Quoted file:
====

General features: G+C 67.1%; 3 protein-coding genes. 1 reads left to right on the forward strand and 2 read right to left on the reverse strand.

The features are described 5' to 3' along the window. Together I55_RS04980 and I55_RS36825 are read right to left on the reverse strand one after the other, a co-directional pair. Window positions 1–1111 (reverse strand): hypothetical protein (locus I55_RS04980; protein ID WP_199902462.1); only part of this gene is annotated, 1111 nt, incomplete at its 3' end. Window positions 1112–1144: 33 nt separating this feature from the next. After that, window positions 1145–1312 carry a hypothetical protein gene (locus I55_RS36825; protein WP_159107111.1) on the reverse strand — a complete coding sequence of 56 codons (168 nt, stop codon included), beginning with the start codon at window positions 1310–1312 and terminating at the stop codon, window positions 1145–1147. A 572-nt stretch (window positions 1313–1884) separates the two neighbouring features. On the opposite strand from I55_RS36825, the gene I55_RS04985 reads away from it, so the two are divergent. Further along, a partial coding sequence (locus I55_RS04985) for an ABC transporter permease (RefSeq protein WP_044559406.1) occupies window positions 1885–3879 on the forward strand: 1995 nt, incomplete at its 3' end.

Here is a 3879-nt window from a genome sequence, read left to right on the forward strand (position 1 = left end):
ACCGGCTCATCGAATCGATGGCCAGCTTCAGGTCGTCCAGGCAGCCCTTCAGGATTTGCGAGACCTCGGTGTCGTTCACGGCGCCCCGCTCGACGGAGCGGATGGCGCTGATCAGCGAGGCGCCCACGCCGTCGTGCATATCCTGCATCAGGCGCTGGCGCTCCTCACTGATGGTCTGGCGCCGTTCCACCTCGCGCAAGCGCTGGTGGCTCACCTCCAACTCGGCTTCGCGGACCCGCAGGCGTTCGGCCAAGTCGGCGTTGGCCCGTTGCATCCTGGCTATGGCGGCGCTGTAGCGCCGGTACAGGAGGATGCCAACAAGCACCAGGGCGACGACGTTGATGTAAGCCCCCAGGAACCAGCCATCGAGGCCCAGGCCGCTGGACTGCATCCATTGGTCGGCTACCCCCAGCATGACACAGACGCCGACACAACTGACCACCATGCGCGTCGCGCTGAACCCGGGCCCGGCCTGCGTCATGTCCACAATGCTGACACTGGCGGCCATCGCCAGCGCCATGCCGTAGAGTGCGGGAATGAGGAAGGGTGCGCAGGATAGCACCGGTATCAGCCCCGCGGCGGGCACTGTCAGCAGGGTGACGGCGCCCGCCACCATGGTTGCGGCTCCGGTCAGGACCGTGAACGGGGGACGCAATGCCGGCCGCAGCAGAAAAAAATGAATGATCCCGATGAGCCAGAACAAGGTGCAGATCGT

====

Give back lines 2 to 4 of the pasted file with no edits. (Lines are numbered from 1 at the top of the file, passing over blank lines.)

The features are described 5' to 3' along the window. Together I55_RS04980 and I55_RS36825 are read right to left on the reverse strand one after the other, a co-directional pair. Window positions 1–1111 (reverse strand): hypothetical protein (locus I55_RS04980; protein ID WP_199902462.1); only part of this gene is annotated, 1111 nt, incomplete at its 3' end. Window positions 1112–1144: 33 nt separating this feature from the next. After that, window positions 1145–1312 carry a hypothetical protein gene (locus I55_RS36825; protein WP_159107111.1) on the reverse strand — a complete coding sequence of 56 codons (168 nt, stop codon included), beginning with the start codon at window positions 1310–1312 and terminating at the stop codon, window positions 1145–1147. A 572-nt stretch (window positions 1313–1884) separates the two neighbouring features. On the opposite strand from I55_RS36825, the gene I55_RS04985 reads away from it, so the two are divergent. Further along, a partial coding sequence (locus I55_RS04985) for an ABC transporter permease (RefSeq protein WP_044559406.1) occupies window positions 1885–3879 on the forward strand: 1995 nt, incomplete at its 3' end.

Here is a 3879-nt window from a genome sequence, read left to right on the forward strand (position 1 = left end):
ACCGGCTCATCGAATCGATGGCCAGCTTCAGGTCGTCCAGGCAGCCCTTCAGGATTTGCGAGACCTCGGTGTCGTTCACGGCGCCCCGCTCGACGGAGCGGATGGCGCTGATCAGCGAGGCGCCCACGCCGTCGTGCATATCCTGCATCAGGCGCTGGCGCTCCTCACTGATGGTCTGGCGCCGTTCCACCTCGCGCAAGCGCTGGTGGCTCACCTCCAACTCGGCTTCGCGGACCCGCAGGCGTTCGGCCAAGTCGGCGTTGGCCCGTTGCATCCTGGCTATGGCGGCGCTGTAGCGCCGGTACAGGAGGATGCCAACAAGCACCAGGGCGACGACGTTGATGTAAGCCCCCAGGAACCAGCCATCGAGGCCCAGGCCGCTGGACTGCATCCATTGGTCGGCTACCCCCAGCATGACACAGACGCCGACACAACTGACCACCATGCGCGTCGCGCTGAACCCGGGCCCGGCCTGCGTCATGTCCACAATGCTGACACTGGCGGCCATCGCCAGCGCCATGCCGTAGAGTGCGGGAATGAGGAAGGGTGCGCAGGATAGCACCGGTATCAGCCCCGCGGCGGGCACTGTCAGCAGGGTGACGGCGCCCGCCACCATGGTTGCGGCTCCGGTCAGGACCGTGAACGGGGGACGCAATGCCGGCCGCAGCAGAAAAAAATGAATGATCCCGATGAGCCAGAACAAGGTGCAGATCGT